Previously on Alphabetic Fish: there were no such fish, but the forlorn protagonist made a vow to turn over a new leaf, or any leaf, as long as he overcame his shallowness. The previous episode is here.
Today I will begin my real life,
the life that’s tailor-made for me.
But first off, I’ll check the weather,
innocuous conversation might be on the cards.
We’re swirling leaves carried on the flow,
pebbles skimmed across the waves,
seabirds too ungainly to reach the sky.
We only touch time’s surface,
and never understand its depths.
On Friday, she knocked softly at the door.
She was elderly and frail, and she
held a schoolbook out to me.
I know that we all travel from A to B,
but C and D and fish are
forever in my thoughts.
Delfina and Pierrot have decided to forgo the pleasures of Dapto, which has been barbecued by the Martian Battle Fleet, and visit New Zealand instead. Delfina has selected a large flattened cardboard box to transport them with the Von Bingen Drive. The previous episode is here.
Technical Note: the Von Bingen shifts travelers to successive alternate timelines where they are closer to their chosen destination.
“Sit down beside me,
I’ll explain how this works
on the way.
I hear the wind trains
passing in the night.
In the west, far away,
they’re travelling to the south.
Far away and never stopping.
Previously on Delfina: Pierrot and Delfina are stuck in Dapto, and to make matters slightly worse, Deija, the Martian Princess of Glass, has arrived with her battle fleet, armed with infrared energy weapons. They’re burning Dapto to the ground. Meanwhile, Delfina is chatting on the phone in a foreign language. The previous episode is here.
She turned to me.
“That was Deija. She’s apologised
and invited us to her Dapto castle-warming
Light. A remnant from the birth
of the universe is sneaking
through the glass.
Birds. They called each other,
chirping more quickly
than they should,
a sense of urgency
because the world
Me. In a cold bed, taking notes
in shorthand, or possibly Klingon.
Delfina and the newly-pseudo human known as Pierrot are on their way to Dapto in Delfina’s trans-reality transport, a junkyard Plymouth, which gets from A to B by successively crossing to timelines where the Plymouth is closer to B. The previous episode is here.
The park left us beside a dirt track,
gravel flowed like a river,
the vines covering the Plymouth wilted,
rolling hills rippled and roiled,
eroded into scrubland.
And when the scenery stopped,
we were in Dapto,
in someone’s backyard.
Previously on Delfina: to escape the apocalypse, the unnamed protagonist allowed himself to be buried in sephine, and became somewhat translucent. He went with Delfina to the Menai, where they found her trans-reality cruiser, a junkyard Plymouth Satellite. The previous episode is here.
Delfina was in the driver’s seat.
“Do you have a name?”
Apparently, Delfina didn’t know everything.
“My name is unimportant,”
I sighed, “It gives me no pleasure,
and I’ve found no consolation in living.
I serve no purpose in the world,
and I’ve noticed that the Plymouth
has no wheels, for steering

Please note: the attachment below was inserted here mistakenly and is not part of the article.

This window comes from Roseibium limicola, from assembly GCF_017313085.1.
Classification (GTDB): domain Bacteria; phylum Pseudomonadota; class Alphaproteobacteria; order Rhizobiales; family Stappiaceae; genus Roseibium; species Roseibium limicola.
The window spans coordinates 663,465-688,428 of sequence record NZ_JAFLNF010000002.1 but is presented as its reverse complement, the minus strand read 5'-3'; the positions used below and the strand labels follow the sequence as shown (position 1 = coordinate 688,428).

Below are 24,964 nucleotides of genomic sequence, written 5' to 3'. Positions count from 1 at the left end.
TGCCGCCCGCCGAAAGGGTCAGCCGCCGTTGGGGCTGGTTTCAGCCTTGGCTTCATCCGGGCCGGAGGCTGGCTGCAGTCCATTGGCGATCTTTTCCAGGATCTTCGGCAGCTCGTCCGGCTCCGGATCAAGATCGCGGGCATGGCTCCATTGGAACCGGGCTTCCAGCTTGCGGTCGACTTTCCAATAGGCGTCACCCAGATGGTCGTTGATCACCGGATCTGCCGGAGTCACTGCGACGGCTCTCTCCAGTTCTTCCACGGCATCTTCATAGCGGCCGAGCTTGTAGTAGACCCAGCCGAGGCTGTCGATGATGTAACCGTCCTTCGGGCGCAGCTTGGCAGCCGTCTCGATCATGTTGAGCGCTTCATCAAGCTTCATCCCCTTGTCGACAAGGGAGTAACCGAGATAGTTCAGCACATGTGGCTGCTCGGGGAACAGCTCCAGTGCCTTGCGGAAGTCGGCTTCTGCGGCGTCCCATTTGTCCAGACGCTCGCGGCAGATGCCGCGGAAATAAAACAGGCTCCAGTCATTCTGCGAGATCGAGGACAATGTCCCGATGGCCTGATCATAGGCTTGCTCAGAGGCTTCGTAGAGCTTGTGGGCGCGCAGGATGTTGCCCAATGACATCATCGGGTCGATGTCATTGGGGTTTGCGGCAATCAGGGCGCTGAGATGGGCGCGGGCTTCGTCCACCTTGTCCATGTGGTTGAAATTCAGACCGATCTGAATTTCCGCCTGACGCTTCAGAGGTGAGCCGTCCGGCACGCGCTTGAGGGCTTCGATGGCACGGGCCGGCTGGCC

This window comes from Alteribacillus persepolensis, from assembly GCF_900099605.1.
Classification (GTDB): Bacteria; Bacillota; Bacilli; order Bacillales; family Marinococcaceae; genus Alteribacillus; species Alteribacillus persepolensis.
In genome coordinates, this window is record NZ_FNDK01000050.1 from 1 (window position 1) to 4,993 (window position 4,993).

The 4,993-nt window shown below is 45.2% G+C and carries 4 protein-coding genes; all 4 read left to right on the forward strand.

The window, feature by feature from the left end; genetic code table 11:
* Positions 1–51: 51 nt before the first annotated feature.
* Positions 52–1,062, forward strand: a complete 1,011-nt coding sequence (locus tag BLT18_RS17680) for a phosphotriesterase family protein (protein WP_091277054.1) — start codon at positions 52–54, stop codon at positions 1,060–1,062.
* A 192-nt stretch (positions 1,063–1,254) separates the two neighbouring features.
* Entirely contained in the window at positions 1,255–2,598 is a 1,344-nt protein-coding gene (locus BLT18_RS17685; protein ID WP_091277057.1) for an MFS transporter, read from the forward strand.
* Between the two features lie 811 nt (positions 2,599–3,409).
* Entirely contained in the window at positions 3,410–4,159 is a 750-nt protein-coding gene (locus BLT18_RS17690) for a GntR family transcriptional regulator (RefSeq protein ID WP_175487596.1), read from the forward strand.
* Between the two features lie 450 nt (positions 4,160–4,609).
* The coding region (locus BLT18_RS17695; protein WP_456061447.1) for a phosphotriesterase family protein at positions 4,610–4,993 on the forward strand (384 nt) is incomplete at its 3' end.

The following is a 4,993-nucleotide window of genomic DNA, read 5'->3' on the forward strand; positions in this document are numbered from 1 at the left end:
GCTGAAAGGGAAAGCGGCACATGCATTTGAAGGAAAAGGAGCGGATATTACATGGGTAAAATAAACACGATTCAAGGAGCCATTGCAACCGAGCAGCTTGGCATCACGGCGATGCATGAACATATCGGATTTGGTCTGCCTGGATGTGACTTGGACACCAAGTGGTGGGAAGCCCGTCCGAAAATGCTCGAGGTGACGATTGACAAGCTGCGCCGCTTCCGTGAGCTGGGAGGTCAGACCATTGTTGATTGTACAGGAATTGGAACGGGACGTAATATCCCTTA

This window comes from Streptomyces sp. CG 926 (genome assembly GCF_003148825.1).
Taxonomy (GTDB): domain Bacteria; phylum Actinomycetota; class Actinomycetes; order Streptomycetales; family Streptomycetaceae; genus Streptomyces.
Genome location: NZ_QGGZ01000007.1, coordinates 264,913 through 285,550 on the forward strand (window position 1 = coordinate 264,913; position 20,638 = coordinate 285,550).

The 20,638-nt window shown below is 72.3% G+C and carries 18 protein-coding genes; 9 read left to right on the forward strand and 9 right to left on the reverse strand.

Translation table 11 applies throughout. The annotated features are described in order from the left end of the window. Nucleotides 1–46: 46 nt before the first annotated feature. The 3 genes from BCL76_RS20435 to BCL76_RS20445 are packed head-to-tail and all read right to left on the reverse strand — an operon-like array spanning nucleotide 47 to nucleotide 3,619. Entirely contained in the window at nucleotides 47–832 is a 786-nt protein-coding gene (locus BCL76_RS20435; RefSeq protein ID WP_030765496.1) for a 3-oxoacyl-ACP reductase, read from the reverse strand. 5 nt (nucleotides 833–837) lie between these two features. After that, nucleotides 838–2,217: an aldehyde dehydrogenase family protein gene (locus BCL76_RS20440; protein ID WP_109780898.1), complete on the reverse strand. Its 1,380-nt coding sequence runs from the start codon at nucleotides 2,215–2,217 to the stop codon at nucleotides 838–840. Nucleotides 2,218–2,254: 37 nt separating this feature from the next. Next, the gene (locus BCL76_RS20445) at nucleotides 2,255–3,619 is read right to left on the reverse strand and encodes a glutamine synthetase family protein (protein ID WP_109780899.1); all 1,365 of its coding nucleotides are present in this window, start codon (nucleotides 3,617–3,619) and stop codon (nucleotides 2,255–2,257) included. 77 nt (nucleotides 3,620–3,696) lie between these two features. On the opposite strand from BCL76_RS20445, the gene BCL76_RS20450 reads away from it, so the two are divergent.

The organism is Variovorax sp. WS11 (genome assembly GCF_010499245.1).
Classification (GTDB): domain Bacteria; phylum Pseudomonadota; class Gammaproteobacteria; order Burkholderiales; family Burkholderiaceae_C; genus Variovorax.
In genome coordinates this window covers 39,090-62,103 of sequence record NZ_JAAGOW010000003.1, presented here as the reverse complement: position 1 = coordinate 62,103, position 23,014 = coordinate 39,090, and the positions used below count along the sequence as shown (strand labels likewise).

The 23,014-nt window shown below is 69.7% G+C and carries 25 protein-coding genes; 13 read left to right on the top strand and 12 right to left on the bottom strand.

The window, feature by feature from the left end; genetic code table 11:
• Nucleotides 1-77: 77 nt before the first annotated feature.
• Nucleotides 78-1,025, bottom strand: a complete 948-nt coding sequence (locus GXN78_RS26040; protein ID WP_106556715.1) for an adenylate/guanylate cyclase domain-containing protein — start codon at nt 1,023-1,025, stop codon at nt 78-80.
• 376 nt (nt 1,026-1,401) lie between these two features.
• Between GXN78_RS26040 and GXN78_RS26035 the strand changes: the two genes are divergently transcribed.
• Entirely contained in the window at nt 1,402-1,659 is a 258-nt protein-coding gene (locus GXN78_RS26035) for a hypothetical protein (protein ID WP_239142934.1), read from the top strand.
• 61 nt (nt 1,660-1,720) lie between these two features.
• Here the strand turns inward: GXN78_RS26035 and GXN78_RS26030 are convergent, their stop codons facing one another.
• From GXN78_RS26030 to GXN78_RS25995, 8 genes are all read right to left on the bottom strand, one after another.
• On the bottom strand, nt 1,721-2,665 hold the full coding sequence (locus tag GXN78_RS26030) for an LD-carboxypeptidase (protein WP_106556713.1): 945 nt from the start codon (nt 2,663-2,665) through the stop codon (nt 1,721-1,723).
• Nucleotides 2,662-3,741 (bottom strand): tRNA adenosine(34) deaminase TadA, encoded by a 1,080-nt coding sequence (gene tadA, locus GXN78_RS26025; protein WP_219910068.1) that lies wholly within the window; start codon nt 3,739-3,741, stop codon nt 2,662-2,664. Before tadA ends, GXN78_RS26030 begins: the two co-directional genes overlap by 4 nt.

Click image to view a 50s video excerpt from Ancient Mars II: the Apocalypse.
Lie down beside me
and we’ll gaze at the furthest sky,
where once our dreams were carried aloft
in the updraft, in the flames of our personal fire.
We’ll recall our promises and secrets,
kept and broken, reflections
in a tarnished mirror, bitter lessons
learned too late.
In an unsatisfactory narrative sequence, the forgettable protagonist, who is alone even in his dreams, realized he could hear the motor that turns the universe through timelines. A while later, an apocalypse came along, and the humanoid Delfina told him it would be best if she buried him alive in sephine.
We’d escaped the alien mechanisms,
their aleatoric annihilation of all life,
and reached a stretch of cratered
parkland at the Menai.
In a pendant past, still waiting
to become, my dreams were ever
wandering in a lifeless land:
the high night of suburbia,
where the homes were anthracite
compressed from smoke,
and the streets all ran with bitumen,
flowing over aeons to Nocturnia.
The city has no interest in my breathing,
it contaminates my lungs with anti-air,
infuses them with vacuum.
Yet, should I leave this wretchedness,
to find a place where burnt-out cars
are overgrown with vines,
where the breeze blows allergens
and dust, and determined insects
seek comfort in my flesh,
my heart would be tormented.
In the beginning, my home was a barracks
filled with strangers.
With picks and shovels in gloved hands,
we dug sephine from the earth,
from glimmering veins of pale crystals,
soft like melting snowflakes.
“I cannot find a single word
not a one, and my heart,
like a stroboscope,
“Still, I started life as a half a packet
of Tim Tams, so I have no reason
Deija, the Martian Princess of Glass, was lounging on a chaise longue in her Dapto Castle. Her butler was nearby, drinking bluegas through a striped straw.
“There’s nothing new under the sun.
Is it worth invading the rest of this sorry planet?
It might all be like Dapto. This place
has infected me. I have a rash.”